Do you know listening to music is the key to good health?

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How music is good for my health
How music is good for my health
Photo Credit: jackmicro / Bigstockphoto.com

Everybody has their favourite songs or music. Once they listen to these songs, they feel goose bumps all over. Music relaxes our body and mind, making us happy and smiling for no obvious reason.

At the same time, we listen to fast-paced music when working out because it helps drive us and give us the necessary endurance to continue.

HIGHLIGHTS

  1. Music cheers us up and can fight depression.
  2. Our favourite songs help us bear pain better.
  3. Music can get us out of hospitals quicker.
  4. Music heals us physically and emotionally.

Music lovers can often be seen in the metro, or walking the streets, tapping their feet to music and even throwing in a few dance moves. But music has been linked to healing with recent research, and the benefits of listening to music can be more than you imagine.

Mood Swings, Depression - Cheers you up

Listening to your favourite rhythms, be it fast or slow tempo, boosts dopamine release in our brains. This chemical affects our emotions, perceptions and feelings. If you are recovering from a broken heart, listening to music can help ease your pain by helping you identify and resonate with the feelings inside of you.

Psychologists have recognised the beneficial effects of music and its stress-reducing ability, so they have begun to recommend it as a stress-buster. In this way, music helps heals us from a broken heart, eases depression, relieves anxiety and can improve mood of patients. Music motivates depressed people, helps fight insomnia and cheers you up.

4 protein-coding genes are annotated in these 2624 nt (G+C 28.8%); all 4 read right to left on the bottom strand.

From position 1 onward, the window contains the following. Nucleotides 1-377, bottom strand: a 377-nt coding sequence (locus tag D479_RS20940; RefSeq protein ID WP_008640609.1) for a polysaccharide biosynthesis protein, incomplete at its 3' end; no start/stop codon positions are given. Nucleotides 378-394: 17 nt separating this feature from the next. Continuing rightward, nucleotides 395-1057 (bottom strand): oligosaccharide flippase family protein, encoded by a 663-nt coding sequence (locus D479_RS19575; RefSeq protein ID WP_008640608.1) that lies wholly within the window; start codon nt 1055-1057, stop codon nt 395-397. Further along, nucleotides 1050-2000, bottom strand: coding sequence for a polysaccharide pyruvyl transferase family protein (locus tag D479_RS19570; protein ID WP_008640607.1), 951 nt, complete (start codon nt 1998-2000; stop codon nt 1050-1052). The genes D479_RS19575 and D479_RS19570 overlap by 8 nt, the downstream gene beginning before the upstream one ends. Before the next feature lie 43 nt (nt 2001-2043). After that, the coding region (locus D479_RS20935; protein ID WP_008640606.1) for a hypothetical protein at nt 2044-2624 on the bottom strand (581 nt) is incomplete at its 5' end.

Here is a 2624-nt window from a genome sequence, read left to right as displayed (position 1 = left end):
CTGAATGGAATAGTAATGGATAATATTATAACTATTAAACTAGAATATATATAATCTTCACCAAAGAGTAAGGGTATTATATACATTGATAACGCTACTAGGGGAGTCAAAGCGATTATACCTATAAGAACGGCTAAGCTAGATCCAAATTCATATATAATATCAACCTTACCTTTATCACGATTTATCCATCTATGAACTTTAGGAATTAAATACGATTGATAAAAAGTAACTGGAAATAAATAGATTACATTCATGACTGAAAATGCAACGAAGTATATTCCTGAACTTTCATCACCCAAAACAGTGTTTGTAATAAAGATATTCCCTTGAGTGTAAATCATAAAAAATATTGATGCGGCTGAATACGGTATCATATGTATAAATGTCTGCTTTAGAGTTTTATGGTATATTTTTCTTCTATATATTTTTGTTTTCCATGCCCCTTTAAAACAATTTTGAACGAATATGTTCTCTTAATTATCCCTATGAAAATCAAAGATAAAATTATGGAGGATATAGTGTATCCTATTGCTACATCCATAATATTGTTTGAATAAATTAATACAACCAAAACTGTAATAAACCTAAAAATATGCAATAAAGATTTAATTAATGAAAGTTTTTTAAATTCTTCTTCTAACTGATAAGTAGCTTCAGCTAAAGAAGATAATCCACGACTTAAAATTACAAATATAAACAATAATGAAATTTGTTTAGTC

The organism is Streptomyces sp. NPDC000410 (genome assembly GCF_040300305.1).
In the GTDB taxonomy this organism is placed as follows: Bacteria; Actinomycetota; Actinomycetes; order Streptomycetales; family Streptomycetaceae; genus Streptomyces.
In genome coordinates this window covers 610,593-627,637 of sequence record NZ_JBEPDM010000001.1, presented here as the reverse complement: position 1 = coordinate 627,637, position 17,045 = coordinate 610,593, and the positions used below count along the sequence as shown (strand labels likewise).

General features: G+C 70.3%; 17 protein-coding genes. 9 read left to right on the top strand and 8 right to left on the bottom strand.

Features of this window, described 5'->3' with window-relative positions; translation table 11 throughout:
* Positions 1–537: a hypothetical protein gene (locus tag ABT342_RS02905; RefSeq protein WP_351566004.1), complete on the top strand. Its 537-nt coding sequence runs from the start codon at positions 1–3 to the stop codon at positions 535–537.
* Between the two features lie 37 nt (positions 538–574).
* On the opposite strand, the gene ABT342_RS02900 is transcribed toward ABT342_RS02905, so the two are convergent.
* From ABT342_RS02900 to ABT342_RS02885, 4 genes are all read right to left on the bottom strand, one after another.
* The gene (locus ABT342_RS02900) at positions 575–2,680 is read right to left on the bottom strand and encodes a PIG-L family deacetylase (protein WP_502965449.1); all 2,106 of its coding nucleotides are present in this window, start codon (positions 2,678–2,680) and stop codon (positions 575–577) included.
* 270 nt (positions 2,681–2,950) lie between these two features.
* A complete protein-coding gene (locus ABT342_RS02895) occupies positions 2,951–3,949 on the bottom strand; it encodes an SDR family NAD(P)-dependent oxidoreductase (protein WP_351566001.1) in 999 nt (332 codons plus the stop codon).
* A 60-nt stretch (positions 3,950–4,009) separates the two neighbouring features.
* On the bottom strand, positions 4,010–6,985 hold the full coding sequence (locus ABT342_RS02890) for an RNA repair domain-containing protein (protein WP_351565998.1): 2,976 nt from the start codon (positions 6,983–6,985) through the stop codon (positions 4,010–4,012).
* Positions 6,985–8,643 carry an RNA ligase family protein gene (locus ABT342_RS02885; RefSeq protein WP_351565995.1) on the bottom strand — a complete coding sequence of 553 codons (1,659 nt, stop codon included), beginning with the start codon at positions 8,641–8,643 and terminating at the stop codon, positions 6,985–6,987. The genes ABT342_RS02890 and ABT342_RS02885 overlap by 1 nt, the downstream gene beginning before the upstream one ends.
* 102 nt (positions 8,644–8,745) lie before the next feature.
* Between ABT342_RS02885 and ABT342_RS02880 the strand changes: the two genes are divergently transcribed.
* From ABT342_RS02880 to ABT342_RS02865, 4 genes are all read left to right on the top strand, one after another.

Helps you manage pain

A Harvard article pointed out how music can help lower pain perception in patients who suffer from acute or chronic pain and can even reduce their dependency on pain medication.

Listening to music relaxes patients who are undergoing chemotherapy and radiotherapy. This makes them less prone to nausea and vomiting. Arthritic patients also report a drop in pain perception when they listen to upbeat music.

Patients who are convalescing or recovering from an operation do well when they listen to mood-lifting music, report less pain and leave the hospital earlier.

Makes your heart healthy

Listening to music reduces the heart rate and blood pressure. Combined with preventive drugs, music can help a person recover from borderline hypertension. This is because music dissipates stress and helps the person relax.

It has also been recommended in anger management classes as a way to diffuse tension and anger and help the person cope better.

Helps us Remember

Different songs are tied with different memories in our life. When we listen to a particular song, we are transported to an associated memory and feel happy or wistful. This trait of music has been used to help patients with dementia and Parkinson’s disease to evoke memories, improve communication and make them happier.

Rehabilitates us

Patients who suffer from strokes or limb weakness have to undergo physical rehabilitation to strengthen their muscles. Listening to music motivates them much like how it motivates us during exercise.

Studies show that stroke patients who suffer loss of speech can benefit from music by first singing their thoughts and then dropping the tune to articulate their sentences.

Wholesome Healing

Listening to music heals us spiritually, emotionally and even physically. A recent study by Fabien Maman, a musician and acupuncturist showed that human blood cells respond to sound frequencies by changing their structure. He hypothesizes that sick cells can be healed by sound harmonization.

Listening to music can be one of the fun things we indulge in as human beings, but now we know that it has even more benefits. Music can help heal us from physical, emotional and spiritual trauma.

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